I first remember the bearded face of Henry Wadsworth Longfellow from the Authors card game that my sister and I had when we were in elementary school.  We would sit at the kitchen table and competitively seek to complete our sets of cards bearing the names and portraits of writers like Robert Louis Stevenson, James Fenimore Cooper, Louisa May Alcott, and Alfred Lord Tennyson.

It was only this week that I learned of the tragedy behind Longfellow’s trademark beard.  In July of 1861, his wife Frances was severely burned when her dress mysteriously caught fire in their home.  In rushing to her aid to extinguish the flames, Henry himself was quite badly burned.  Frances, the mother of Longfellow’s six children, died the next day.  Longfellow was devastated by Frances’ death, just as he had been when his first wife Mary died after a miscarriage in 1835.  Longfellow’s facial injuries from the fire caused him to stop shaving. 

On Christmas Day, 1863, Longfellow was still grieving the death of Frances.  He was also deeply troubled by the news that his oldest child, Charles, had been seriously wounded in Virginia while serving in the Army of the Potomac in the Civil War.  But, despite his downcast heart and mind, his spirits were lifted by the sound of church bells ringing near his home.  That day, he penned “Christmas Bells” which was later set to music in the Christmas carol, “I Heard the Bells on Christmas Day.”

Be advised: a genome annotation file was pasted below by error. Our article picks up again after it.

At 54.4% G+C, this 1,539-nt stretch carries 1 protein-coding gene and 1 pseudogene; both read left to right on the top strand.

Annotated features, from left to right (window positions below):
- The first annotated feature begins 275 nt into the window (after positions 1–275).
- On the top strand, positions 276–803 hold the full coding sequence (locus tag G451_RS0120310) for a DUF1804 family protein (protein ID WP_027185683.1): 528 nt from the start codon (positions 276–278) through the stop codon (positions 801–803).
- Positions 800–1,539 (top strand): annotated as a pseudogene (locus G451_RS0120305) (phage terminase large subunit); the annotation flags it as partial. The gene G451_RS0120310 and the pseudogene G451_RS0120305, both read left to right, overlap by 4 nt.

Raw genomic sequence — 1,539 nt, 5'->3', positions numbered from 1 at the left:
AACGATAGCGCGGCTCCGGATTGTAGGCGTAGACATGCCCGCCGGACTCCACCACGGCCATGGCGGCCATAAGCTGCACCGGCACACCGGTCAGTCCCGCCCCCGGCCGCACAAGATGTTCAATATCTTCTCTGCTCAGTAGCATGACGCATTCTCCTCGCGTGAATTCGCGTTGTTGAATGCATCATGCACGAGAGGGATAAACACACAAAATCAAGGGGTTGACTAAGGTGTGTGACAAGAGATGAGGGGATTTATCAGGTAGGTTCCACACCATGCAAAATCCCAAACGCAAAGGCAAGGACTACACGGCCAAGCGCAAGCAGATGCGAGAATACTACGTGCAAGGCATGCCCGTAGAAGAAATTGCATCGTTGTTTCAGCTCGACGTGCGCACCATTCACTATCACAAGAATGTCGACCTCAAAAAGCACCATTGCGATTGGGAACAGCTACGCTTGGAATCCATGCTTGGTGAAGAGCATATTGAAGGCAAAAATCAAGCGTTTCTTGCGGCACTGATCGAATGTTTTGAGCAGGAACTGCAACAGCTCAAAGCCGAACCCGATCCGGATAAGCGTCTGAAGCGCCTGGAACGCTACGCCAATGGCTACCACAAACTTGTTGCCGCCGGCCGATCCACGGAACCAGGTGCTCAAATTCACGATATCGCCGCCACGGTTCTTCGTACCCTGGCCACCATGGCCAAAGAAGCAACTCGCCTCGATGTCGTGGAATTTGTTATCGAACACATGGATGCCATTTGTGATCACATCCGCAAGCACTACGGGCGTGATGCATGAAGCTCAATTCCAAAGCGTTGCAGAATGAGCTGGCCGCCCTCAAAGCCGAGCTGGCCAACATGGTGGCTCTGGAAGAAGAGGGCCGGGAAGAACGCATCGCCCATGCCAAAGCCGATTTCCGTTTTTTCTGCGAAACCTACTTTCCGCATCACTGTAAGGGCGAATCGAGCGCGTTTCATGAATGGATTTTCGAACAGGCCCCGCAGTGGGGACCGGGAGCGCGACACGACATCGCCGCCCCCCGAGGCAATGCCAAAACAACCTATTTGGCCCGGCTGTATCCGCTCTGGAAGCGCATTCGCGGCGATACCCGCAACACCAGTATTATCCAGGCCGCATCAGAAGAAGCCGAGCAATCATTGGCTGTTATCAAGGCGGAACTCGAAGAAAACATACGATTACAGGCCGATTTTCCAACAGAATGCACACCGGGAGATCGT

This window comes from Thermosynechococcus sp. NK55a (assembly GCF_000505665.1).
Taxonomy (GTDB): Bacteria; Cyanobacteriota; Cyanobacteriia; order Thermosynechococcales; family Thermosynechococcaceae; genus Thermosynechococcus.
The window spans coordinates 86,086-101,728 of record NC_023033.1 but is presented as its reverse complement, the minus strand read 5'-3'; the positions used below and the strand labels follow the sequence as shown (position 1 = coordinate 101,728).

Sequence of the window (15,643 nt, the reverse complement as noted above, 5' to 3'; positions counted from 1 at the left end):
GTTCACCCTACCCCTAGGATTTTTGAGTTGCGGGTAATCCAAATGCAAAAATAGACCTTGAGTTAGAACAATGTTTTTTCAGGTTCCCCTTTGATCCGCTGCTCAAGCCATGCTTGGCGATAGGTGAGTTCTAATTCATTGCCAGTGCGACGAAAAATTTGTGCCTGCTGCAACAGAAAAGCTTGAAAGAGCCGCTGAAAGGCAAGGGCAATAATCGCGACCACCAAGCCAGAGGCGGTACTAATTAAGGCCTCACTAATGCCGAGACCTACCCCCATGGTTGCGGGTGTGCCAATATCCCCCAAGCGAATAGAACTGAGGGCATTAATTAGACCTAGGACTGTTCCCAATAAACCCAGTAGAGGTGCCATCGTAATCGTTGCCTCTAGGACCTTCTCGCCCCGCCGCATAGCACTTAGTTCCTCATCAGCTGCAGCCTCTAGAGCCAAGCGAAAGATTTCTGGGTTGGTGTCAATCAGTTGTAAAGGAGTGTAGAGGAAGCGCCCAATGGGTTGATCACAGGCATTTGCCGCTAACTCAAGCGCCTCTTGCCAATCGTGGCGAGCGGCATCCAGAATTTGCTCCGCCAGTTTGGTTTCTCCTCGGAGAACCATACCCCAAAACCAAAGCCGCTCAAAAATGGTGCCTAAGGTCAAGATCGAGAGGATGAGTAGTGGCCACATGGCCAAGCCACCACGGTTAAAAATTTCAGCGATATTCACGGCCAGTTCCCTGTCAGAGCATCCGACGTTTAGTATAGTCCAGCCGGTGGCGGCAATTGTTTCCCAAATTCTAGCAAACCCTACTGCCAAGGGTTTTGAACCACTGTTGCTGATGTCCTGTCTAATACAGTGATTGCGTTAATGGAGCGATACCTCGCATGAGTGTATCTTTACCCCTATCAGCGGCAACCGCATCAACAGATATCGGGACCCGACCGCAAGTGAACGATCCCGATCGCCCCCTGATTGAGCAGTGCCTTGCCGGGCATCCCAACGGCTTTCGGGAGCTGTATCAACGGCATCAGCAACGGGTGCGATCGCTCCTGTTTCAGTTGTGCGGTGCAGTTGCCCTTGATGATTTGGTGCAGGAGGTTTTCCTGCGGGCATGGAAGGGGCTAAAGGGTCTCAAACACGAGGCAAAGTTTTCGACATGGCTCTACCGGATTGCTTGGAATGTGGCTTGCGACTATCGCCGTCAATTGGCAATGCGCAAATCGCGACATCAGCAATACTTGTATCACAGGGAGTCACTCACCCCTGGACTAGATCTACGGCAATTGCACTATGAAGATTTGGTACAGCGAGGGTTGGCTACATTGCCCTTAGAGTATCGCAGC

I heard the bells on Christmas Day
Their old familiar carols play,
And wild and sweet
The words repeat
Of peace on earth, good-will to men!

And thought how, as the day had come,
The belfries of all Christendom
Had rolled along
The unbroken song
Of peace on earth, good-will to men!

Till, ringing, singing on its way,
The world revolved from night to day,
A voice, a chime
A chant sublime
Of peace on earth, good-will to men!

Then from each black accursed mouth
The cannon thundered in the South,
And with the sound
The carols drowned
Of peace on earth, good-will to men!

It was as if an earthquake rent
The hearth-stones of a continent,
And made forlorn
The households born
Of peace on earth, good-will to men!

And in despair I bowed my head;
“There is no peace on earth,” I said;
“For hate is strong,
And mocks the song
Of peace on earth, good-will to men!”

Then pealed the bells more loud and deep:
“God is not dead; nor doth he sleep!
The Wrong shall fail,
The Right prevail,
With peace on earth, good-will to men!”

While hate is still strong and still mocks the song of “Peace on Earth,” Longfellow was absolutely correct to proclaim that God is neither dead nor sleeping.  Right will prevail.  Wrong will fail.

Despite difficult and trying circumstances that you may be experiencing today, I pray that each of you will rejoice in the inner calm, tranquility, and hope that can only come from the Prince of Peace.  The unbroken song continues.  Merry Christmas!

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